The public use of ATVs, UTVs, and dirt bikes is prohibited.
All roads, lands, and waters within the park are closed to the operation of all-terrain 3- and 4- wheel cycles, off-road utility vehicles (UTV), and similar vehicles as defined by Delaware State Code Title 21 regardless of registration status.
Under NPS management policies, (188.8.131.52), on-duty NPS employees or partners may use OHVs or UTVs on a case by case basis as part of their official work duties when the use of a UTV with specific advantages is essential to promoting efficiency for a project, promoting employee safety, and supporting parkwide sustainability goals. Under this allowance, staff will predominately use administrative roads within First State National Historical Park that are closed to the public and avoid public roads within First State National Historical Park whenever possible. Lessees with approval as part of their lease agreement may also use ATVs and UTVs.
Justification: The recreational and general use of off-highway vehicles such as OHVs, ATVs UTVs, and other motorized conveyances manufactured for recreational non-highway, off-road, or all-terrain travel poses a significant risk to park resources and conflicts with other park visitors and wildlife. These risks and conflicts cannot be appropriately mitigated or be sustained without causing unacceptable impacts. The use of such vehicles is, therefore, not consistent with the protection of the park. Use by on-duty First State National Historical Park employees will be limited to instances when other alternatives to an OHV/UTV are not available and the use of the OHV/UTV is essential to the project’s efficiency or employee safety such as hauling large amounts of heavy materials over rough terrain.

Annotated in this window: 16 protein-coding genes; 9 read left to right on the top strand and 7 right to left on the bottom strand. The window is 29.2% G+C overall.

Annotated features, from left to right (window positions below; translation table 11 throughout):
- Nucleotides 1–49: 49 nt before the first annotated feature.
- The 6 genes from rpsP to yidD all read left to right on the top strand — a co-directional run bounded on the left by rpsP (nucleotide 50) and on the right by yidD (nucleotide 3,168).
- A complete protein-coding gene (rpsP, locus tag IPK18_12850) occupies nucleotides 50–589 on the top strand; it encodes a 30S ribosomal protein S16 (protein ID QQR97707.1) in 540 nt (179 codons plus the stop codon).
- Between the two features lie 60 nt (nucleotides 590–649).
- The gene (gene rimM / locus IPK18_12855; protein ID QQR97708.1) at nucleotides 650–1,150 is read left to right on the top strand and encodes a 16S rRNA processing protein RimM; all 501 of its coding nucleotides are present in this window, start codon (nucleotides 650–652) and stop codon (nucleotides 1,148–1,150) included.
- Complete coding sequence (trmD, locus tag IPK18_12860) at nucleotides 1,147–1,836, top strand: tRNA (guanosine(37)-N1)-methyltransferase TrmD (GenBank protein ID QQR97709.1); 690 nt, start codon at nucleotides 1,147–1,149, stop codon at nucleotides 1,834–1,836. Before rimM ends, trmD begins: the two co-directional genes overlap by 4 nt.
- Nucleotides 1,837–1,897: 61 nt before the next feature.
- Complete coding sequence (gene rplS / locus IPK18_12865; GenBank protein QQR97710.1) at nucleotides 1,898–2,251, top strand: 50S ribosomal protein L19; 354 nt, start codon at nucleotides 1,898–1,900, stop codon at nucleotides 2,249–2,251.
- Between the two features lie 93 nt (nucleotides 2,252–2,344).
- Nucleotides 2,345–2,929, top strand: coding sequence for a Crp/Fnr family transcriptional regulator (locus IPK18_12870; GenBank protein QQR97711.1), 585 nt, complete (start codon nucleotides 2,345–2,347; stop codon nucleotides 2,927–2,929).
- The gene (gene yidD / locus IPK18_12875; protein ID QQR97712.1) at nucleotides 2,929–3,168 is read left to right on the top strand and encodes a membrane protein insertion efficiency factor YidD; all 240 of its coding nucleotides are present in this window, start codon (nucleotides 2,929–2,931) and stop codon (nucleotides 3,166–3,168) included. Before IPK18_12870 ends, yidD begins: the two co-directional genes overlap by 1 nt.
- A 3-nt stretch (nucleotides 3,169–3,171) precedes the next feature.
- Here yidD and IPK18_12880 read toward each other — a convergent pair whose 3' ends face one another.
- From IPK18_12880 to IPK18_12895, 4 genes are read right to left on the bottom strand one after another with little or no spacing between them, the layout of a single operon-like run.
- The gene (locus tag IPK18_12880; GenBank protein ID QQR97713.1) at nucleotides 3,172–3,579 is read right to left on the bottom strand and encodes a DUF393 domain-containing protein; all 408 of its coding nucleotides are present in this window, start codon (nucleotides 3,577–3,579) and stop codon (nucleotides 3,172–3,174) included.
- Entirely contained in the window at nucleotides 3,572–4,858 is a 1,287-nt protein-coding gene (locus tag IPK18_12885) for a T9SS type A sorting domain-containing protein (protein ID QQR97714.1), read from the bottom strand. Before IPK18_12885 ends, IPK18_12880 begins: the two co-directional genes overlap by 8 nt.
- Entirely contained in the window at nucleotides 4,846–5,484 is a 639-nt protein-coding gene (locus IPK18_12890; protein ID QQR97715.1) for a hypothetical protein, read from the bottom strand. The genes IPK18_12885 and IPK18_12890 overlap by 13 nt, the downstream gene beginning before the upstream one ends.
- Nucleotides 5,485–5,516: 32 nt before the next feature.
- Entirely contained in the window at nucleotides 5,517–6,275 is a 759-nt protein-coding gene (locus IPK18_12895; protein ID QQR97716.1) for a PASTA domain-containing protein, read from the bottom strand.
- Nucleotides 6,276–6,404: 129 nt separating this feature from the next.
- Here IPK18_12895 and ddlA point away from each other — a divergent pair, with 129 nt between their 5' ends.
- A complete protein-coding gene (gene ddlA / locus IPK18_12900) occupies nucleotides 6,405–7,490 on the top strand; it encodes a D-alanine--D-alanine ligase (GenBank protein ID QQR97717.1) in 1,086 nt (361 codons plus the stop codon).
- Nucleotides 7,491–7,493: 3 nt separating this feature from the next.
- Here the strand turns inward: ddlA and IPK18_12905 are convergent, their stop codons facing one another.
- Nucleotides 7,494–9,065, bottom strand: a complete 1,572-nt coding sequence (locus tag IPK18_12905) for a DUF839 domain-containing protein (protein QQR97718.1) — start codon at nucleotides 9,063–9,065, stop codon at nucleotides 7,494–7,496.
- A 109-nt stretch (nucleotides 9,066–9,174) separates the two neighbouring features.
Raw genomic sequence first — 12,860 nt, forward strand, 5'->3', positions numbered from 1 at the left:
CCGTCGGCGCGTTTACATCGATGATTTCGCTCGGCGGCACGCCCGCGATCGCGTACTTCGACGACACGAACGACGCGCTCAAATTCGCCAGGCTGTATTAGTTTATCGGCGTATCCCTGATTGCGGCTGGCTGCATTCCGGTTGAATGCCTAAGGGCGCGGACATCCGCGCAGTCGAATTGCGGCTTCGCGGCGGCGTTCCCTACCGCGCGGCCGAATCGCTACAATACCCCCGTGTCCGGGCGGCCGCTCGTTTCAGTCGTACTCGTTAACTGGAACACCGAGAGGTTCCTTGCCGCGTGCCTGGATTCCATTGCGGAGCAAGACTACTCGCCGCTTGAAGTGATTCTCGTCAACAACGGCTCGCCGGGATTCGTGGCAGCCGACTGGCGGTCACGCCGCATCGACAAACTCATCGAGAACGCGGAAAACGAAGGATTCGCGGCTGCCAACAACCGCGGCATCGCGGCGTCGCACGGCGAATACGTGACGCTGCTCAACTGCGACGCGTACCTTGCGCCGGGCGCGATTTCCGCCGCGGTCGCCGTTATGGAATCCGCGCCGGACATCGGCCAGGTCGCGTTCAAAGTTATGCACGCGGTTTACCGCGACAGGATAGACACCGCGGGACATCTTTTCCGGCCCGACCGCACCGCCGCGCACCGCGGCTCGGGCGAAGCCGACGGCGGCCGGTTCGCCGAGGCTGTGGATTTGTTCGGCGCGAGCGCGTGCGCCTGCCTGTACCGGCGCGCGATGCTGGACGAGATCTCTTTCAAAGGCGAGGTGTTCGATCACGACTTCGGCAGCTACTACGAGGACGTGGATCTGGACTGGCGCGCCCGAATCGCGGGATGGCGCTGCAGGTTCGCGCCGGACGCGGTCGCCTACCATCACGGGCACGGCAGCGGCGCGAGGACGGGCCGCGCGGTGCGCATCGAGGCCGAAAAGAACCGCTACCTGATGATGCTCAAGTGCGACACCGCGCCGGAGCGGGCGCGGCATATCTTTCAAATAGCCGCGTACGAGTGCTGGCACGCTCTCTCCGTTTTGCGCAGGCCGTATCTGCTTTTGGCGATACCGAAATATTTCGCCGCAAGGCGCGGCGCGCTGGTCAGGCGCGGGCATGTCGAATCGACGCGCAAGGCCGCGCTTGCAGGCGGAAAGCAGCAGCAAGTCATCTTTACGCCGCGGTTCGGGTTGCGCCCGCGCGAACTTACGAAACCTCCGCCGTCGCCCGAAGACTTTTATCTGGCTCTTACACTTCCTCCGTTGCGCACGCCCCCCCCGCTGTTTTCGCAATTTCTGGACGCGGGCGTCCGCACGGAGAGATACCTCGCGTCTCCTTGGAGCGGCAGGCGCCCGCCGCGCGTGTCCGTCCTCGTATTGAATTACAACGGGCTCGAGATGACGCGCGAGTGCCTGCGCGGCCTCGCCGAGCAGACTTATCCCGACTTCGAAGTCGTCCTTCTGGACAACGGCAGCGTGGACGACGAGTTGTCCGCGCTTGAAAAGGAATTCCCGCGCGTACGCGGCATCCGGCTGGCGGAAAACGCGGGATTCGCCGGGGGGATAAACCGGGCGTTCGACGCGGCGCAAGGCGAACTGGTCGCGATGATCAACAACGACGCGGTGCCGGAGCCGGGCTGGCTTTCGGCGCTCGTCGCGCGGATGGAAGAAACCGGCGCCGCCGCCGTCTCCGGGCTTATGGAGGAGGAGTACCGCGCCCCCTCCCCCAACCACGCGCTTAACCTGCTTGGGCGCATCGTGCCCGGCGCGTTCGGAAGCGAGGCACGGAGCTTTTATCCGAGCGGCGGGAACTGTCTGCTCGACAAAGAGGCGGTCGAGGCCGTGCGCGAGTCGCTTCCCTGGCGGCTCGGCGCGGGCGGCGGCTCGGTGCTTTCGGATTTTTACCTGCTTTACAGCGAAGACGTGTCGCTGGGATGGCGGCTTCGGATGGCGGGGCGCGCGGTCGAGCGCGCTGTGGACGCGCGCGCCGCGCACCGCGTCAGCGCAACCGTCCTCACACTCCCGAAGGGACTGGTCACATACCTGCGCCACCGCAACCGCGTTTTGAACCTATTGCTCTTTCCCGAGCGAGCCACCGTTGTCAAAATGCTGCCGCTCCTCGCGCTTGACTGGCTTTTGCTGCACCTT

Parking is limited to NPS designated parking lots.
Justification: These closures are in effect to protect the cultural and natural resources of the park and to provide for public safety along the narrow roads throughout the park.
a)(2) The following areas are designated for a specific use or activity and/or the following conditions or restrictions are imposed on a specific use or activity:
Picnicking is not permitted on land leased to third parties.
Justification: Several leases exist within the park that allow for residential and agricultural use, these areas are maintained as part of the cultural landscape of the park; however, picnicking on these sites may result in violations of resident privacy or inhibit agricultural operations.
Horseback riding may only be done on the designated trails and grassy strips along the road frontage in the Brandywine Valley. See the Brandywine Valley on Appendix A. The Superintendent may require a special use permit for trail activities involving multiple horses on the same trail.
Justification: Restricting horseback riding to designated trails ensures visitor safety and protects the natural resources of the park.
Any parking space designated as a Loading/Unloading space is limited to 15-minute parking.
Justification: Smith Bridge Parking Lot is frequently over capacity during summer weekends. In the past, visitors would often drop-off in an unsafe manner on the side of the road, which resulted in traffic jams and pedestrians in active roadways. In order to ensure that visitors have safe access to Smith Bridge Picnic area, Loading/Unloading only spaces will be designated by park staff during traditionally busy times.The time limit will ensure that everyone has an equal opportunity to safely load and unload at Smith Bridge Parking Lot.
Engines must be shut down when not underway.
Justification: The idling of bus engines adds unnecessary exhaust fumes to the air and diminishes the enjoyment by visitors of the peace and tranquility of the park. Due to the nature of the service provided by shuttle busses, they are excluded from this requirement.
When the COVID-19 Community Level is LOW or MEDIUM in the county or all the counties where the park is located based on data provided by the Centers for Disease Control and Prevention (CDC), individuals are not required to wear masks.